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Editorial: Keep a careful eye on Sandy billions

Gov. Andrew M. Cuomo and Nassau County Executive

Gov. Andrew M. Cuomo and Nassau County Executive Edward Mangano tour Long Beach in 2012 after superstorm Sandy. Credit: Howard Schnapp

After the winds and water of a storm as severe as Sandy recede, federal money generally flows in. Trying to make sure that money is spent responsibly can be as tricky as the storm recovery itself.

As of last month, Long Island had received $474 million from the Federal Emergency Management Agency to address Sandy damage. Sunday's Newsday news story on the aid found that some money seems to have been spent in silly, but not sinister ways, including Nassau County's $7,159 for 63 pairs of waterproof pants and 21 fancy jackets. The clothing went to police and county executive personnel, and in some cases (like that of County Executive Edward Mangano), were monogrammed. Some wages paid to workers seem high, and some technology purchases have a certain "if it's federal, it's free" flavor, but few cases of blatantly irresponsible spending surfaced.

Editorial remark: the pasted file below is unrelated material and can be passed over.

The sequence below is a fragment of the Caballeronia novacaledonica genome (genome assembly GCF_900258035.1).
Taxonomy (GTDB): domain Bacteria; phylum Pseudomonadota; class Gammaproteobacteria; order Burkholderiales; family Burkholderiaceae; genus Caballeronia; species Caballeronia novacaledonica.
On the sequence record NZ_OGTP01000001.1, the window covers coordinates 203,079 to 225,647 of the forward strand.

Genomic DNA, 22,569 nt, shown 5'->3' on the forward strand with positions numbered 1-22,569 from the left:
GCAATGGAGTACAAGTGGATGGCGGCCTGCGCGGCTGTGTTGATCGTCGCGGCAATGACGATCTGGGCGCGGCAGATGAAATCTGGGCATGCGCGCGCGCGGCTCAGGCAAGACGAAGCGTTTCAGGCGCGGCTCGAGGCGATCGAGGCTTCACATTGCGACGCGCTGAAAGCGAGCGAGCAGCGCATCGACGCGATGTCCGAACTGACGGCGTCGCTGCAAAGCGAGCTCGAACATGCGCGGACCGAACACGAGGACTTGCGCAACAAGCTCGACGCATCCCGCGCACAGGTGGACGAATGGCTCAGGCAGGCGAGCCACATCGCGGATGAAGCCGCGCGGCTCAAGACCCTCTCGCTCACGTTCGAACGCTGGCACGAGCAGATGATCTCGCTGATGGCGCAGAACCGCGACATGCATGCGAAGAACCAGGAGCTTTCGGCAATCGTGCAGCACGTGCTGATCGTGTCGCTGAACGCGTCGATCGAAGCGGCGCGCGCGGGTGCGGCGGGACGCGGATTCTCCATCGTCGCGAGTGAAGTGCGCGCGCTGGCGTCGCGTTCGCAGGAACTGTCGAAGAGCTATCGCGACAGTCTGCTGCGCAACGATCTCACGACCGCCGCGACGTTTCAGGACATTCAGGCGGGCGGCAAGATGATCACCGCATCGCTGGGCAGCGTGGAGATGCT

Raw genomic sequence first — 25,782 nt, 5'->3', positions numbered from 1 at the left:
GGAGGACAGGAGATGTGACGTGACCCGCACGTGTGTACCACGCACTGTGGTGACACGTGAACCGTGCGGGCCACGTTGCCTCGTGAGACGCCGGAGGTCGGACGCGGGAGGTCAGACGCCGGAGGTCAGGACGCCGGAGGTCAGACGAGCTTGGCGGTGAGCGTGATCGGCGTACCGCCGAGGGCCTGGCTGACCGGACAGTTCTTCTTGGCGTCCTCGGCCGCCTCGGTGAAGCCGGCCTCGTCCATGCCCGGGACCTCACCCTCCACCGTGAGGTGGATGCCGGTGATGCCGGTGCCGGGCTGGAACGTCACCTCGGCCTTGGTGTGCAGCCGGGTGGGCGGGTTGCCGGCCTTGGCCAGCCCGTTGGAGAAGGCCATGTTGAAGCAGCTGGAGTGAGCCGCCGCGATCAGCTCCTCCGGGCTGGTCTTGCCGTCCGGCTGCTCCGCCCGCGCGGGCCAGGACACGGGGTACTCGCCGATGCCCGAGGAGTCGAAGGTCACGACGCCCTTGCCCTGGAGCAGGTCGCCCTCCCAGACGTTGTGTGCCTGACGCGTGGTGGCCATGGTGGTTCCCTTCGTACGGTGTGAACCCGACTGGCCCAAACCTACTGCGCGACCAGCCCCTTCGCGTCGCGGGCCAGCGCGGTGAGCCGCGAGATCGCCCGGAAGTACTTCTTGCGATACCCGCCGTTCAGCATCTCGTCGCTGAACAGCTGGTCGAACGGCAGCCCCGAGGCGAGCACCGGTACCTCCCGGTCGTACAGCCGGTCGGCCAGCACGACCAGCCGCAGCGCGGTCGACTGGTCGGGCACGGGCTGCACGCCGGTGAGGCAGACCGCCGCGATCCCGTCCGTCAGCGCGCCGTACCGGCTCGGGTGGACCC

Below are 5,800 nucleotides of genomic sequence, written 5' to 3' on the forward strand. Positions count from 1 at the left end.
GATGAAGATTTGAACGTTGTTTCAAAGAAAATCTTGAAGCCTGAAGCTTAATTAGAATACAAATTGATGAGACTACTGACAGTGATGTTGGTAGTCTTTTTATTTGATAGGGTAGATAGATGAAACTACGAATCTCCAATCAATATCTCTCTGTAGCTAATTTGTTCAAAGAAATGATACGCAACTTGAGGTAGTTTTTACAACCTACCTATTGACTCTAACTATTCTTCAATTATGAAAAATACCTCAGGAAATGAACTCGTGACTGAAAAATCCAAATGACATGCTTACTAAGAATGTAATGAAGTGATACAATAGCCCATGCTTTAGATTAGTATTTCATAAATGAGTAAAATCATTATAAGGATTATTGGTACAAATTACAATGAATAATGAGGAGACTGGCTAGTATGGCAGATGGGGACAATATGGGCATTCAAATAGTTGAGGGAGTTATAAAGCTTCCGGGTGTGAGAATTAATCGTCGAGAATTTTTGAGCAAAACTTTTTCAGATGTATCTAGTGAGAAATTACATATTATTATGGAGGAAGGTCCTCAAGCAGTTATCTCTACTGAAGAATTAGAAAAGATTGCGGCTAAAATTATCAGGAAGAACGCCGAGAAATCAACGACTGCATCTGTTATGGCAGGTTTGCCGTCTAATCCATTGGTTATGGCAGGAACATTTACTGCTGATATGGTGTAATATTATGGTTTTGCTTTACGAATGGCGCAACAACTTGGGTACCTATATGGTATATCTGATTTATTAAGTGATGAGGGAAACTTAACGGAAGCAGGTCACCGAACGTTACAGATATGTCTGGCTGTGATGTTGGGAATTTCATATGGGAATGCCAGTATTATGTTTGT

Approximately $51 billion is earmarked by the federal government for Sandy aid in New York and elsewhere. Of that, about $16 billion will go to community block grants for individual victims and Sandy-related infrastructure projects. But big pots of money can cause big problems.

Federal investigators said last year that as much as $700 million in federal aid intended to help Louisiana families raise their houses after 2005's Hurricane Katrina may have been misspent, and that's just the latest in a string of such reports. The warning should be clear.

Overseeing the Katrina aid has been so problematic that the fallout has led to much tighter oversight rules for the Sandy money. Hopefully that will be enough to keep everybody honest, and sensible.

The big money, the billions to repair and improve infrastructure all over the Island, hasn't been spent yet. Those contracts and the quality of the work done must receive constant scrutiny, because big money means big temptations, and Long Island can't afford incompetence or chicanery in addressing them.